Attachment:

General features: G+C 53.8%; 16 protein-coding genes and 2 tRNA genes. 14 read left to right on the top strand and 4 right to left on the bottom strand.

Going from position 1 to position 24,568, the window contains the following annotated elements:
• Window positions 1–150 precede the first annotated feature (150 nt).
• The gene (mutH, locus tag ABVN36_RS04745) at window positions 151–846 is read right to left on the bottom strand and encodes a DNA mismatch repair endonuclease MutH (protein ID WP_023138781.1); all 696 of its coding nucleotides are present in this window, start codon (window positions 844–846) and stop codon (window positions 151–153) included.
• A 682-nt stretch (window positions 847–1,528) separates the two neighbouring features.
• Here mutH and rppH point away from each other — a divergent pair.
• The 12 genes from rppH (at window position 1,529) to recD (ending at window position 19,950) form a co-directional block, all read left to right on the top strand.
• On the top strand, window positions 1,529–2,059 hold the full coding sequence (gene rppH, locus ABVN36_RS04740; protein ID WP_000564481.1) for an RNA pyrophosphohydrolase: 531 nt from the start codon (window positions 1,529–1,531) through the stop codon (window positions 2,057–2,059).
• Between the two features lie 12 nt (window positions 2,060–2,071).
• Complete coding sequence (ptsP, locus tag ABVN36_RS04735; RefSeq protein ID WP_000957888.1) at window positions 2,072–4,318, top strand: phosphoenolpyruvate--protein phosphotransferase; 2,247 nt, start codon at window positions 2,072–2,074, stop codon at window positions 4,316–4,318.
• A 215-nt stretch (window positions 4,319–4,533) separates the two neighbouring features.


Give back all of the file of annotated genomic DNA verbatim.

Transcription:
General features: G+C 53.8%; 16 protein-coding genes and 2 tRNA genes. 14 read left to right on the top strand and 4 right to left on the bottom strand.

Going from position 1 to position 24,568, the window contains the following annotated elements:
• Window positions 1–150 precede the first annotated feature (150 nt).
• The gene (mutH, locus tag ABVN36_RS04745) at window positions 151–846 is read right to left on the bottom strand and encodes a DNA mismatch repair endonuclease MutH (protein ID WP_023138781.1); all 696 of its coding nucleotides are present in this window, start codon (window positions 844–846) and stop codon (window positions 151–153) included.
• A 682-nt stretch (window positions 847–1,528) separates the two neighbouring features.
• Here mutH and rppH point away from each other — a divergent pair.
• The 12 genes from rppH (at window position 1,529) to recD (ending at window position 19,950) form a co-directional block, all read left to right on the top strand.
• On the top strand, window positions 1,529–2,059 hold the full coding sequence (gene rppH, locus ABVN36_RS04740; protein ID WP_000564481.1) for an RNA pyrophosphohydrolase: 531 nt from the start codon (window positions 1,529–1,531) through the stop codon (window positions 2,057–2,059).
• Between the two features lie 12 nt (window positions 2,060–2,071).
• Complete coding sequence (ptsP, locus tag ABVN36_RS04735; RefSeq protein ID WP_000957888.1) at window positions 2,072–4,318, top strand: phosphoenolpyruvate--protein phosphotransferase; 2,247 nt, start codon at window positions 2,072–2,074, stop codon at window positions 4,316–4,318.
• A 215-nt stretch (window positions 4,319–4,533) separates the two neighbouring features.